One of the things I love about hosting the KNITerviews and doing my own posts on sewing with knits is that I end up finding all sorts of new resources to share. I’m so thrilled with how many people tell me they take the plunge and start sewing with knits after reading something I’ve posted about knit sewing, but I want to point out that there are so many OTHER great places to go for good information on knit sewing too! Here’s a few that you might find interesting or useful:
Another knit maternity top today! See how big the belly is getting? Fun fun!! I made this swingy raglan style tee with 3/4 sleeves and a drapey cowl neck last year but it wasn’t very flattering on my non-pregnant self. Definitely works as a maternity top though! The fabric is a peach bamboo jersey (purchased at Field’s Fabrics) that is so stretchy and comfortable.
Though…I should mention that I don’t buy many bamboo fabrics anymore since it’s really hard to tell whether they’ve been manufactured with a closed-loop chemical process. Bamboo is easy to grow organically due to the fact that it’s basically an invasive weed, but the chemical process that turns bamboo into a woven fiber can be an…
Today’s Knit Necklines tutorial (see Part I and Part II for standard neckband and bias-bound neckline finishes) will show you how to finish a knit neckline with a strip of knit fabric, but this time it gets flipped to the inside of the tee so it’s invisible…well, sort of. Technically, a line of stitches will still be visible, but the strip of knit you use to finish the neck won’t be. I love this finish for Clementine’s tees (this one and this one, for example), and it works especially well on boatneck tees. On top of that, it’s super profesh looking. And one other thing: if you loath hemming knits, this is also…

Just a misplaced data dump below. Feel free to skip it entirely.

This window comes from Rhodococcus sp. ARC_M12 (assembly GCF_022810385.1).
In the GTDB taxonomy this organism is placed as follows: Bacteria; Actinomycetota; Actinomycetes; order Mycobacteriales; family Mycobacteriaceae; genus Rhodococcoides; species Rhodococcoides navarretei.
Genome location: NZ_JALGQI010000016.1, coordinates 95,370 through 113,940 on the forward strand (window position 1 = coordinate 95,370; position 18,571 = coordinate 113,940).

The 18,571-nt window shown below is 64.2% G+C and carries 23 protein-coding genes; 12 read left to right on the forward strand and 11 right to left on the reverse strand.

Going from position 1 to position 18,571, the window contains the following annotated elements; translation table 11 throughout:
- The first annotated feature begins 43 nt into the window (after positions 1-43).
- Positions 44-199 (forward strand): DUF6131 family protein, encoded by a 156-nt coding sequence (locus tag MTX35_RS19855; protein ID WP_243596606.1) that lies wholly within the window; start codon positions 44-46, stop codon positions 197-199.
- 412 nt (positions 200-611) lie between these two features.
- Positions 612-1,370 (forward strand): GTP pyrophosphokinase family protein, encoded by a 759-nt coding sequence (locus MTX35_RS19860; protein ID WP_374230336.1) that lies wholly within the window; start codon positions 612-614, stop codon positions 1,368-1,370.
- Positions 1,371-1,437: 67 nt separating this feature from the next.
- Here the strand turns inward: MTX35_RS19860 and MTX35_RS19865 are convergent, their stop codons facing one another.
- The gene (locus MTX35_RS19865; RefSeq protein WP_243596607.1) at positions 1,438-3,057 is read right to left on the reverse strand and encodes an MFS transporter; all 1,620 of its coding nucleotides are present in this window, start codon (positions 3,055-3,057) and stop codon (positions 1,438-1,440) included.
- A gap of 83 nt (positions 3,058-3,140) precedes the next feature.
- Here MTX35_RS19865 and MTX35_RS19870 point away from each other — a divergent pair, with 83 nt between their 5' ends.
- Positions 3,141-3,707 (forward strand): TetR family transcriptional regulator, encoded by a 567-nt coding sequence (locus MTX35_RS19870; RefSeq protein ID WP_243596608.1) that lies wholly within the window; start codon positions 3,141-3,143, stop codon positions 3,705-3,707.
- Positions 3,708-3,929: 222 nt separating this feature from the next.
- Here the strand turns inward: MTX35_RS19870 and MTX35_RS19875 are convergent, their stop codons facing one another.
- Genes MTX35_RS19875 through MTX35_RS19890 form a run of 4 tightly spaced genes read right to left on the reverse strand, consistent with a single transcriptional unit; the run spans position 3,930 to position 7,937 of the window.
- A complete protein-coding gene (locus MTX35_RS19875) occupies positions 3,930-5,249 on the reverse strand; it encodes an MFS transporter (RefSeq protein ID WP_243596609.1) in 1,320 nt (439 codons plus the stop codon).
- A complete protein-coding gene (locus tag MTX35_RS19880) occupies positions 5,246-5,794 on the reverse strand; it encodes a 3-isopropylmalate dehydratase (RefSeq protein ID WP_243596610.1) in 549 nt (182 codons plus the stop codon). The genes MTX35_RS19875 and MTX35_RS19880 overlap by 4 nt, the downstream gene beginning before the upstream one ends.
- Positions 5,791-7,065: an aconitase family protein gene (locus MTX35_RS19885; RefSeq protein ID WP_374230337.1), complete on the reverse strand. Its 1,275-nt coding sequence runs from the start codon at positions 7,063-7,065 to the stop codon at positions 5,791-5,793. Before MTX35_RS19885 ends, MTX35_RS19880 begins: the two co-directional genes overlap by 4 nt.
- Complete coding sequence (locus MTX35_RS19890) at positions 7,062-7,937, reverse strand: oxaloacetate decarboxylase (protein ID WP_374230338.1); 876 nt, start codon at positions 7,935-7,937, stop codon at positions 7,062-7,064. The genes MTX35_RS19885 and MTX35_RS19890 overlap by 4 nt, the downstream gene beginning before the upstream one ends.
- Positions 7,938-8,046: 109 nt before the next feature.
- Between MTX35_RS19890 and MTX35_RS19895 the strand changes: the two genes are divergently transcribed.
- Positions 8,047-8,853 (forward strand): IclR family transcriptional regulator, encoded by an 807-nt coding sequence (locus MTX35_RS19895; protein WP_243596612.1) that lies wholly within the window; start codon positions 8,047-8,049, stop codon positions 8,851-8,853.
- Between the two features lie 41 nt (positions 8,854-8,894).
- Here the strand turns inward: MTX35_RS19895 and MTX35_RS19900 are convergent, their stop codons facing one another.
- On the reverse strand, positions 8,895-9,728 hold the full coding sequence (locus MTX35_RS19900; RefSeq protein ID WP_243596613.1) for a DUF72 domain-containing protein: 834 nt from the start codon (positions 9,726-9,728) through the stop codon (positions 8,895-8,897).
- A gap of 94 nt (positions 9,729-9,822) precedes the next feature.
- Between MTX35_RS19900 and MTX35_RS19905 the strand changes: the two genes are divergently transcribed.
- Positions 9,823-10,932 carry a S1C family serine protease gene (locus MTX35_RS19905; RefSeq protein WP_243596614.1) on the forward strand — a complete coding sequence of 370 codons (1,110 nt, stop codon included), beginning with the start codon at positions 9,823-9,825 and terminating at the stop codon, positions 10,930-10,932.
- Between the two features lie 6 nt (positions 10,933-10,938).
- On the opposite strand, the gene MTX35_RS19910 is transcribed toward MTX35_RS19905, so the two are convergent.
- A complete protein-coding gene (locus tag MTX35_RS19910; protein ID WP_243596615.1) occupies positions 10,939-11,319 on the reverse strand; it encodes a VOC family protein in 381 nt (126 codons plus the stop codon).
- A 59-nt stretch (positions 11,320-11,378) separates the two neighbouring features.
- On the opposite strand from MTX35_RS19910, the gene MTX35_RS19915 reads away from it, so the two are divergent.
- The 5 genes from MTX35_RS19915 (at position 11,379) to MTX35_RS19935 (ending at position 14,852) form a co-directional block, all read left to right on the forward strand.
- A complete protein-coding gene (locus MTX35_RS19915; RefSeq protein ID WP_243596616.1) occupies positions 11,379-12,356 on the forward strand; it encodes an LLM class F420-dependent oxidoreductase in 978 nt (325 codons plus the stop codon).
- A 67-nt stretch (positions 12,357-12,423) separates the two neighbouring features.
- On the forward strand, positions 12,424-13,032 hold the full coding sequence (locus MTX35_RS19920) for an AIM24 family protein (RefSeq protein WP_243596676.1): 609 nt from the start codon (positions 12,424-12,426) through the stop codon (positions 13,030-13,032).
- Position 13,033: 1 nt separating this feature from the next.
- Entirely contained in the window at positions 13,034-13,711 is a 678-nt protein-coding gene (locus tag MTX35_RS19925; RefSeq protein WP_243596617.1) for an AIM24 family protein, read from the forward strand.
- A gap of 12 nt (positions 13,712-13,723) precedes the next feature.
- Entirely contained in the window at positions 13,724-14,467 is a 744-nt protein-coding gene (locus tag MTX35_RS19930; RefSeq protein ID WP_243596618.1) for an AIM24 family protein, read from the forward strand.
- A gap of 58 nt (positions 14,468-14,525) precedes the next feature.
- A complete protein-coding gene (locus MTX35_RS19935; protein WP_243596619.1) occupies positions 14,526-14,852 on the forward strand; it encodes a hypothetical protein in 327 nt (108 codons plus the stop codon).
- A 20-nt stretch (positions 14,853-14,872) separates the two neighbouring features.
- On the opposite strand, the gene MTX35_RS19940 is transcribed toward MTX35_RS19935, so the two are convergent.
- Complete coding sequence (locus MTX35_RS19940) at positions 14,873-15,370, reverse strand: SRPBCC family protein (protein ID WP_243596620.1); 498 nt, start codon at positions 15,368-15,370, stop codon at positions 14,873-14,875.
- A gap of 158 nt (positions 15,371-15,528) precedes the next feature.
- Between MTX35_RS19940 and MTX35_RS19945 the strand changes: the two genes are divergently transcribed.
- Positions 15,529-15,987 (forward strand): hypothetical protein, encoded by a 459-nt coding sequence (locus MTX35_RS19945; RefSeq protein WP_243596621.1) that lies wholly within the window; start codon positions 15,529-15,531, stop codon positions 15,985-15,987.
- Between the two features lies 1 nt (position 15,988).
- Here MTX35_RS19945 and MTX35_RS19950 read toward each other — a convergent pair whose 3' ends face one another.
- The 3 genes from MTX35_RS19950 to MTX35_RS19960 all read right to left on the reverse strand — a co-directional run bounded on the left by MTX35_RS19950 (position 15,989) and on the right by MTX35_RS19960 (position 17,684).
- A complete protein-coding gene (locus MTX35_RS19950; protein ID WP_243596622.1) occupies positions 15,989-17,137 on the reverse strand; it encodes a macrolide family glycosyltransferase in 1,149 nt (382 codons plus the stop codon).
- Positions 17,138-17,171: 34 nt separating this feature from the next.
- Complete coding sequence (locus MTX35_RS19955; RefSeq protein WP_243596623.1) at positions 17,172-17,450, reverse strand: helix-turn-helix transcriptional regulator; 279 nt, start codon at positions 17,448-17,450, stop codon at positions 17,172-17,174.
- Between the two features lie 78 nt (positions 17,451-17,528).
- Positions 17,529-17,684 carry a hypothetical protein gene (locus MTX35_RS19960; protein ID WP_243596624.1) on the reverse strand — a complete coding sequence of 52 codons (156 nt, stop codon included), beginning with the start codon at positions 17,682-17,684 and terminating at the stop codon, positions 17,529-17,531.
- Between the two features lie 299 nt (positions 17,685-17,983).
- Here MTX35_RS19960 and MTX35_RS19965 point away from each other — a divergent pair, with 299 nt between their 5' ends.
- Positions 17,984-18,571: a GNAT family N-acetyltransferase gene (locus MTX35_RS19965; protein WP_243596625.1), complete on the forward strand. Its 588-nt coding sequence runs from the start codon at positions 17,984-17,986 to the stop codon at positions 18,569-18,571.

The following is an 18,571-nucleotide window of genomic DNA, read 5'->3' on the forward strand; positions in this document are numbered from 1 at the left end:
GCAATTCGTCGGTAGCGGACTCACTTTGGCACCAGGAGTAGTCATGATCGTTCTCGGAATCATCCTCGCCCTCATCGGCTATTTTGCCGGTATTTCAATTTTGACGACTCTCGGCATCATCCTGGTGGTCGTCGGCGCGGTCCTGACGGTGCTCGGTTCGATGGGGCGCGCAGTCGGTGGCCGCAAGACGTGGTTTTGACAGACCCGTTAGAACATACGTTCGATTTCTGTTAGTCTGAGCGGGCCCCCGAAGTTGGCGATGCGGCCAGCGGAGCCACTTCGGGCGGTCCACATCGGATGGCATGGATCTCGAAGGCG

Today’s Knit Necklines tutorial will show you how to finish a knit neckline with a strip of knit fabric. This is a standard knit edge finish that you’ll find is very useful for more than just necklines! I also recommend that you also read yesterday’s tutorial on adding a standard knit neckband if you haven’t already.
First, let’s make sure you’re ready to sew:
- put a ballpoint or stretch needle in your machine
- stitch length is set to a slightly longer straight stitch
- I HIGHLY recommend stretch thread (be sure to read my post on stretch thead if you haven’t already!). If you can’t rustle up some stretch thread, set your machine to a long-ish narrow
Along with hemming, I think finishing knit necklines might be one of the more difficult techniques to master when making clothes from knit fabrics. So I’ve made three different knit neckline finish tutorials for you! This one — adding a standard knit neckband — will be the first of the three. This happens to be the default way the neckband is finished in my Flashback Skinny Tee sewing pattern, though that pattern also includes a few other alternate neckline finishes as well. I think you’ll find that this will work for pretty much any knit tee with a round-ish neck hole (in other words, you would need to modify this for a v-neck or boatneck tee).
I also want to say that…